Latest figures, published by the Government, for adult proven re-offending rates published by the Ministry of Justice (MoJ) in October 2018 show that Hartlepool, Middlesbrough and Stockton-on-Tees local authority areas have some of the highest adult reoffending rates in the country. National research also shows that adult offenders (aged 18 years and over) who receive an out-of court disposal are much less likely to re-offend than those who go to court, particularly when combined with restorative interventions. Deferred prosecution schemes for juvenile offenders (aged 17 years and under) have been extremely effective in reducing the number of first-time entrants into the Criminal Justice System.
Currently, there are no early intervention schemes operating in the Cleveland area that specifically seek to reduce the offending behaviour of adult offenders. To address this, the PCC is preparing to commission early intervention schemes and will establish a pilot to determine a new way of working that effectively addresses adult offending behaviour and builds a local evidence-base to understand ‘What Works’. An allocation of up to £227,260.48 has been approved for the delivery of this scheme that will seek to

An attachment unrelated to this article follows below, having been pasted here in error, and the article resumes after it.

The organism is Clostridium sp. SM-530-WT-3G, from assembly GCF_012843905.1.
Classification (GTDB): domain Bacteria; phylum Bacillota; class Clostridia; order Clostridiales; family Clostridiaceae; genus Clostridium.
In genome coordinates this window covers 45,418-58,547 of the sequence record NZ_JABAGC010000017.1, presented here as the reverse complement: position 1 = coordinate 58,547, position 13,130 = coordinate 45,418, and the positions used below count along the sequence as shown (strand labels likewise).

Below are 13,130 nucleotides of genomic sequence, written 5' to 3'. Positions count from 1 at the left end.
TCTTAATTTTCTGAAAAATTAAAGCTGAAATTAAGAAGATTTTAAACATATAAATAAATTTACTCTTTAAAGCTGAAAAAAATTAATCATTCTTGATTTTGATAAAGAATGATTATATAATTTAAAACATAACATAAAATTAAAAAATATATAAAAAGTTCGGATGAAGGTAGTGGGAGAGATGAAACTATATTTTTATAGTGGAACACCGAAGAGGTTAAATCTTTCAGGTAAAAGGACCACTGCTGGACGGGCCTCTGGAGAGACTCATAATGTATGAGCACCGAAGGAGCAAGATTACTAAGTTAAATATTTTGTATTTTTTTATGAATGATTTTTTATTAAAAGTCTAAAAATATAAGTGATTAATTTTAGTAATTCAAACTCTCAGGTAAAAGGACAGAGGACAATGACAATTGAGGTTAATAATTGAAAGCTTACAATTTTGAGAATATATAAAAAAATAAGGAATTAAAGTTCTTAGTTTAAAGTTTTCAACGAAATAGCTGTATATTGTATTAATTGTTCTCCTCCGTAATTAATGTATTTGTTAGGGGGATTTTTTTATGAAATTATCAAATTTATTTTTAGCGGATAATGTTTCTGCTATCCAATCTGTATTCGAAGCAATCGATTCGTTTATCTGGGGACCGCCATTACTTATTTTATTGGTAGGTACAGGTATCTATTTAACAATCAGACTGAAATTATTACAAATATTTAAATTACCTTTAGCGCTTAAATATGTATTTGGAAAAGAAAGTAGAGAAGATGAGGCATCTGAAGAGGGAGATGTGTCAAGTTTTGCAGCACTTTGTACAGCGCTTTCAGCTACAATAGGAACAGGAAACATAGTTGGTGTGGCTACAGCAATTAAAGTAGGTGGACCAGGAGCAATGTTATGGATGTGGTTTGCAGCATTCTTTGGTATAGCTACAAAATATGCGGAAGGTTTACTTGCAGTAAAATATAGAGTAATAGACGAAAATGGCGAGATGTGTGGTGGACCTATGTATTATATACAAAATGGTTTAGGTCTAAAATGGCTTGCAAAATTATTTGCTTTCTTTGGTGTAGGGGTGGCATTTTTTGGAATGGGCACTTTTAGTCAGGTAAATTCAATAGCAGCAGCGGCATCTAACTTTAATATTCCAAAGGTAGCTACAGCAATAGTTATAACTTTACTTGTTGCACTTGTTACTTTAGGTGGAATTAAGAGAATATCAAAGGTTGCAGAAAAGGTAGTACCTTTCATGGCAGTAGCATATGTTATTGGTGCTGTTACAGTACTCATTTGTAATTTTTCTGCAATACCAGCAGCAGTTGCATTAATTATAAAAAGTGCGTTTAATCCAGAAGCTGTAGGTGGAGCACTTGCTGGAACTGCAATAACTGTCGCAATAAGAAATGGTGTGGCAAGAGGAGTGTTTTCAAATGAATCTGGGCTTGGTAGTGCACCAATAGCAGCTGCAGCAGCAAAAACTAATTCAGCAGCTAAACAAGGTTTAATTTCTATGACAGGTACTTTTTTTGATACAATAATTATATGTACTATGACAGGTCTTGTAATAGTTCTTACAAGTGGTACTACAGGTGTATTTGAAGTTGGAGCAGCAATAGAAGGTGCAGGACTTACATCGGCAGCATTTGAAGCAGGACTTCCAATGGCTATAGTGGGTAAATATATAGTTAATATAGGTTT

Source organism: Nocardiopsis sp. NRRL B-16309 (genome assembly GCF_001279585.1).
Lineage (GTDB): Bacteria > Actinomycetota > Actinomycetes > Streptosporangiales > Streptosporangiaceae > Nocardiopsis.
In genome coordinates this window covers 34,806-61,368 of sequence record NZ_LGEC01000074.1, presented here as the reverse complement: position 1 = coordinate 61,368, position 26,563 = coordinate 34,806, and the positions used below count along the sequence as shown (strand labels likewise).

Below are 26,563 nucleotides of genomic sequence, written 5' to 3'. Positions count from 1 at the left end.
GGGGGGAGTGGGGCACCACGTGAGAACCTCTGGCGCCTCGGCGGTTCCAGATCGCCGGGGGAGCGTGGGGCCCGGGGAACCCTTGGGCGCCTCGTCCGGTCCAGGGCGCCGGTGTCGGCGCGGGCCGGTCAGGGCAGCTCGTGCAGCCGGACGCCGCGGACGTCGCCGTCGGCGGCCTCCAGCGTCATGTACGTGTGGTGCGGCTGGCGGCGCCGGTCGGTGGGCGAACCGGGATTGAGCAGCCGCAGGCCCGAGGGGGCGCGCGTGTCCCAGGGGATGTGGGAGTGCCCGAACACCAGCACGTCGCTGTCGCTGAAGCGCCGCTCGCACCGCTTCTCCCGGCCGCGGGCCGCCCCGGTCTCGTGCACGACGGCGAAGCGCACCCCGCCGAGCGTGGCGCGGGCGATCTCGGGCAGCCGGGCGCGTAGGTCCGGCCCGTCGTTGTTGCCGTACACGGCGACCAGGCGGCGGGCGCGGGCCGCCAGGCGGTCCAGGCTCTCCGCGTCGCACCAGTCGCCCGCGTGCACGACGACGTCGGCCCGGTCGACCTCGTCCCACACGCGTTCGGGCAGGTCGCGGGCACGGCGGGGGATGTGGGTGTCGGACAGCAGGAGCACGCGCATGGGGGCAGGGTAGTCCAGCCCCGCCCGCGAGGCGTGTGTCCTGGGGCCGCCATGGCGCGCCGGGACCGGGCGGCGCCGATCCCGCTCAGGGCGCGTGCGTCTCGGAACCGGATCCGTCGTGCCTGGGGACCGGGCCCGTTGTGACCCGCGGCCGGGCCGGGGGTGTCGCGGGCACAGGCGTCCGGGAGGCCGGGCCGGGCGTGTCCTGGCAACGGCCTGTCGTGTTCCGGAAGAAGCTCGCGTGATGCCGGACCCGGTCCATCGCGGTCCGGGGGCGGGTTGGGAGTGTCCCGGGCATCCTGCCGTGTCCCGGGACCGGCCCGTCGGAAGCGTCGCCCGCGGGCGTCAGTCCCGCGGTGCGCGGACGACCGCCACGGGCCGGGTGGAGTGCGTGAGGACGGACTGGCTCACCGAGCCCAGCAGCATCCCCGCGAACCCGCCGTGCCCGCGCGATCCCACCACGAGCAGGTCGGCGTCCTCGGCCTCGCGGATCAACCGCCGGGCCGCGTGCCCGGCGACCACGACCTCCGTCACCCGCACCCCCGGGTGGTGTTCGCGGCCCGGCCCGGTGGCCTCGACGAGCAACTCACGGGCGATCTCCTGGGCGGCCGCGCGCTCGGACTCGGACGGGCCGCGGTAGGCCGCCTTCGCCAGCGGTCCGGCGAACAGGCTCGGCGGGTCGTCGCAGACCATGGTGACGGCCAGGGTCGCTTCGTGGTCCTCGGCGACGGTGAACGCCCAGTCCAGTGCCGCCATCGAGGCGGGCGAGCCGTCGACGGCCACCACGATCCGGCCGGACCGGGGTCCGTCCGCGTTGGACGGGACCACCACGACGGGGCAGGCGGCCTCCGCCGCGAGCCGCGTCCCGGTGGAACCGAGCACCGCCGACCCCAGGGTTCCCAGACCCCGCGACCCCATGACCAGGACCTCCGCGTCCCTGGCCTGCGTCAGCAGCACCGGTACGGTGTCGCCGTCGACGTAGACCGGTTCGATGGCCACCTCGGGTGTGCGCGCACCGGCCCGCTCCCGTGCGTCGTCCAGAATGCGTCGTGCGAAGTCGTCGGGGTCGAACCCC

1. Reduce the number of victims of crime by reducing reoffending and making communities safer.
2. Reduce risk of individual becoming involved in the Criminal Justice System and encourage them to participate in a positive future.
The scheme will divert cases of low-level adult offending away from the Criminal Justice System by offering an individual the opportunity to comply and complete specified conditions, including rehabilitative work, instead of being prosecuted.
Evidence shows that people are generally motivated to commit crime due to a range of underlying issues. By tackling these issues at potential point of entry into the Criminal Justice System through an effective and targeted early intervention offer these issues can be addressed before becoming overly problematic and lead to more offending behaviour.
Subject to an agreed eligibility criteria, the scheme will assess and identify the needs of individual's (aged 18 years and over), and address the underlying causes of offending behaviour through the development of a personalised agreement to support them to desist from further offending behaviour.
Supported by multi-skilled Divert Support Officer individuals will engage with agencies to address the issues that have contributed towards their offending behaviour including but not limited to – substance misuse, housing, physical/mental health, finances, employment, relationships, attitudes, thinking and behaviour.
This initiative supports the PCC's objective of Tackling Offending and Re-offending.